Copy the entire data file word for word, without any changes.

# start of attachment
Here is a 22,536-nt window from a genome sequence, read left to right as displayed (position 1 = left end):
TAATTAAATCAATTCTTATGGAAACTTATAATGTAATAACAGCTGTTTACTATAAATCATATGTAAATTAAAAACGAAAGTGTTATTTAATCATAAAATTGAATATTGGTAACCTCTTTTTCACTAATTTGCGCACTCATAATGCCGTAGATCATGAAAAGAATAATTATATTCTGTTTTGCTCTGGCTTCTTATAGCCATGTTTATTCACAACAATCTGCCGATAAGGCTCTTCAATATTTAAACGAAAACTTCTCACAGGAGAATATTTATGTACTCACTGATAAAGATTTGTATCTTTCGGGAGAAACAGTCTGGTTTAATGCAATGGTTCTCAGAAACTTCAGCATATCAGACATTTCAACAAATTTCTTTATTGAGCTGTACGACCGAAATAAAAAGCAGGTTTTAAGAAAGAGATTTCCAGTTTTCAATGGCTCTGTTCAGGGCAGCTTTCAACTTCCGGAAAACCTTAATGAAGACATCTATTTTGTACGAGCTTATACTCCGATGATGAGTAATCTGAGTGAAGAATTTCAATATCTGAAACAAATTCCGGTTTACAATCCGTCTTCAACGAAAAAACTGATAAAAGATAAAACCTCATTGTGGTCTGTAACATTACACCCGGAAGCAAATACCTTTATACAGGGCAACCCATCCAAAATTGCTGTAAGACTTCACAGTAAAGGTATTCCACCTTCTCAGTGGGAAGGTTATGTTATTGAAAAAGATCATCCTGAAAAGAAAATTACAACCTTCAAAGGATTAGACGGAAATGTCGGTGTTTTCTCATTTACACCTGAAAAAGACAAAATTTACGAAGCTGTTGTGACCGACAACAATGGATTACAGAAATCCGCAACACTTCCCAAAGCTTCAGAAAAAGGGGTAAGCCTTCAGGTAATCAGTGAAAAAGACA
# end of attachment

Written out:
Here is a 22,536-nt window from a genome sequence, read left to right as displayed (position 1 = left end):
TAATTAAATCAATTCTTATGGAAACTTATAATGTAATAACAGCTGTTTACTATAAATCATATGTAAATTAAAAACGAAAGTGTTATTTAATCATAAAATTGAATATTGGTAACCTCTTTTTCACTAATTTGCGCACTCATAATGCCGTAGATCATGAAAAGAATAATTATATTCTGTTTTGCTCTGGCTTCTTATAGCCATGTTTATTCACAACAATCTGCCGATAAGGCTCTTCAATATTTAAACGAAAACTTCTCACAGGAGAATATTTATGTACTCACTGATAAAGATTTGTATCTTTCGGGAGAAACAGTCTGGTTTAATGCAATGGTTCTCAGAAACTTCAGCATATCAGACATTTCAACAAATTTCTTTATTGAGCTGTACGACCGAAATAAAAAGCAGGTTTTAAGAAAGAGATTTCCAGTTTTCAATGGCTCTGTTCAGGGCAGCTTTCAACTTCCGGAAAACCTTAATGAAGACATCTATTTTGTACGAGCTTATACTCCGATGATGAGTAATCTGAGTGAAGAATTTCAATATCTGAAACAAATTCCGGTTTACAATCCGTCTTCAACGAAAAAACTGATAAAAGATAAAACCTCATTGTGGTCTGTAACATTACACCCGGAAGCAAATACCTTTATACAGGGCAACCCATCCAAAATTGCTGTAAGACTTCACAGTAAAGGTATTCCACCTTCTCAGTGGGAAGGTTATGTTATTGAAAAAGATCATCCTGAAAAGAAAATTACAACCTTCAAAGGATTAGACGGAAATGTCGGTGTTTTCTCATTTACACCTGAAAAAGACAAAATTTACGAAGCTGTTGTGACCGACAACAATGGATTACAGAAATCCGCAACACTTCCCAAAGCTTCAGAAAAAGGGGTAAGCCTTCAGGTAATCAGTGAAAAAGACA